Another way to consume nettle tincture is by adding it to tea. Simply add a few drops to a cup of hot water and stir.

Nettle tincture can also be applied topically to the skin. It is recommended to dilute the tincture with a carrier oil before applying it to the skin.

Recommended Dosage

The recommended dosage of nettle tincture varies depending on the individual and the condition being treated. It is always best to consult with a healthcare professional before taking any herbal supplements.

As a general guideline, a standard dose of nettle tincture is 2-3 ml per day. This can be taken all at once or divided into smaller doses throughout the day.

It is important to note that droppers can vary in size, so it is important to check the dropper size and adjust the number of drops accordingly. Additionally, it is recommended to start with a lower dosage and gradually increase it as needed.

Potential Side Effects and Precautions – Nettle Tincture Recipe

A bottle of nettle tincture with a caution label. Nettle leaves and a mortar and pestle on a wooden table

As with any herbal remedy, it is important to be aware of the potential side effects and precautions associated with using nettle tincture. In this section, I will outline some of the most important considerations to keep in mind.

Consulting a Medical Professional

If you are pregnant, nursing, or have any pre-existing medical conditions, it is important to speak with a medical professional before using nettle tincture. Nettle has been used traditionally to support pregnancy and lactation, but it is always best to err on the side of caution and seek guidance from a qualified healthcare provider.


Nettle is generally considered safe for most people when used as directed, but there are a few contraindications to keep in mind.

For example, if you are allergic to plants in the Urticaceae family (such as nettle, mulberry, or elm), you may also be allergic to nettle and should avoid using it.

Additionally, nettle may interact with certain medications, including blood thinners and diuretics, so it is important to speak with a medical professional before using nettle tincture if you are taking any prescription medications.

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References – Nettle Tincture Recipe

Little Herb Encyclopedia, by Jack Ritchason; N.D., Woodland Publishing Incorporated, 1995
The Ultimate Healing System, Course Manual, Copyright 1985, Don Lepore
Planetary Herbology, Michael Tierra, C.A., N.D., Lotus Press, 1988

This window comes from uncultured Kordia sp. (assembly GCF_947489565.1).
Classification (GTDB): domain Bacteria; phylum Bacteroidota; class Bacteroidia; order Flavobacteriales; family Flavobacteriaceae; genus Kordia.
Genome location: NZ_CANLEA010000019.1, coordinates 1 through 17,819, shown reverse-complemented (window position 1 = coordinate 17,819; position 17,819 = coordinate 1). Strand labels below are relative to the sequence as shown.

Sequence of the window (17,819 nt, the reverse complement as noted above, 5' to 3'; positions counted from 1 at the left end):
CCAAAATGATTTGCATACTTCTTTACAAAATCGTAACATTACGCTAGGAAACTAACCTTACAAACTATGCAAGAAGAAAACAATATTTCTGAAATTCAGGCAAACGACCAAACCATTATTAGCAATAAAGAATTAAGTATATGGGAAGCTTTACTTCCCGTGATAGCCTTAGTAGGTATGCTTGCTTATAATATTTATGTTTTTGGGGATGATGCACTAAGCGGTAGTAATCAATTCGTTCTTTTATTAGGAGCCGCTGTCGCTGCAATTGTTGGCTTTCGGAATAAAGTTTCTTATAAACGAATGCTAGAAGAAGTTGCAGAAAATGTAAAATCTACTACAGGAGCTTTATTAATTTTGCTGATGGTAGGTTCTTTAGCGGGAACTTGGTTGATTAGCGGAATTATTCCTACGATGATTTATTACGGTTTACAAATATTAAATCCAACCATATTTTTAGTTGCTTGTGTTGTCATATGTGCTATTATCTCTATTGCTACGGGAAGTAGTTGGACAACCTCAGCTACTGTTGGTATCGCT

Handbook of Medicinal Herbs, by James A. Duke, Pub. CRP Second Edition 2007
The Complete Medicinal Herbal, by Penelope Ody, Published by Dorling Kindersley

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Frequently Asked Questions – Nettle Tincture Recipe

A glass jar filled with nettle leaves submerged in alcohol, with a label reading "Nettle Tincture Recipe" next to a dropper and measuring tools

What are the health benefits of taking nettle tincture?

Nettle tincture has been shown to have numerous health benefits. It is known to be a natural anti-inflammatory, which can help reduce pain and swelling in the body. It can also help with allergies, as it contains compounds that can block the production of histamine. Nettle tincture has also been shown to be beneficial for the urinary tract, as it can help reduce inflammation and improve urinary flow.

How can I prepare a nettle tincture without using alcohol?

If you prefer not to use alcohol in your nettle tincture, you can use glycerin or vinegar instead. Simply follow the same steps as making an alcohol-based tincture, but replace the alcohol with glycerin or vinegar.

Keep in mind that the resulting tincture may have a different taste and consistency than an alcohol-based tincture.

In what ways does nettle tincture alleviate allergy symptoms?

Nettle tincture can help alleviate allergy symptoms by blocking the production of histamine in the body. Histamine is a chemical that is released by the body in response to an allergen, and it is what causes allergy symptoms such as sneezing, itching, and congestion. By blocking the production of histamine, nettle tincture can help reduce these symptoms.

Can nettle tincture be used to manage pain, and if so, how?

Nettle tincture has been shown to be effective in managing pain, particularly in conditions such as arthritis and fibromyalgia. This is due to its natural anti-inflammatory properties.

To use nettle tincture for pain management, simply take the recommended dosage on a regular basis.

What is the recommended dosage for stinging nettle tincture?

The recommended dosage for stinging nettle tincture can vary depending on the individual and the condition being treated. However, a general guideline is to take 1-2 dropperfuls (about 30-60 drops) of nettle tincture, 2-3 times per day.

It is always best to consult with a healthcare provider before starting any new supplement.

How does nettle tea compare to nettle tincture in terms of efficacy?

Nettle tea and nettle tincture have similar health benefits, but they are not exactly the same.

Nettle tea is made by steeping dried nettle leaves in hot water, while nettle tincture is made by steeping nettle leaves in alcohol.

While both can provide anti-inflammatory and allergy relief benefits, nettle tincture is generally considered to be more potent and concentrated than nettle tea.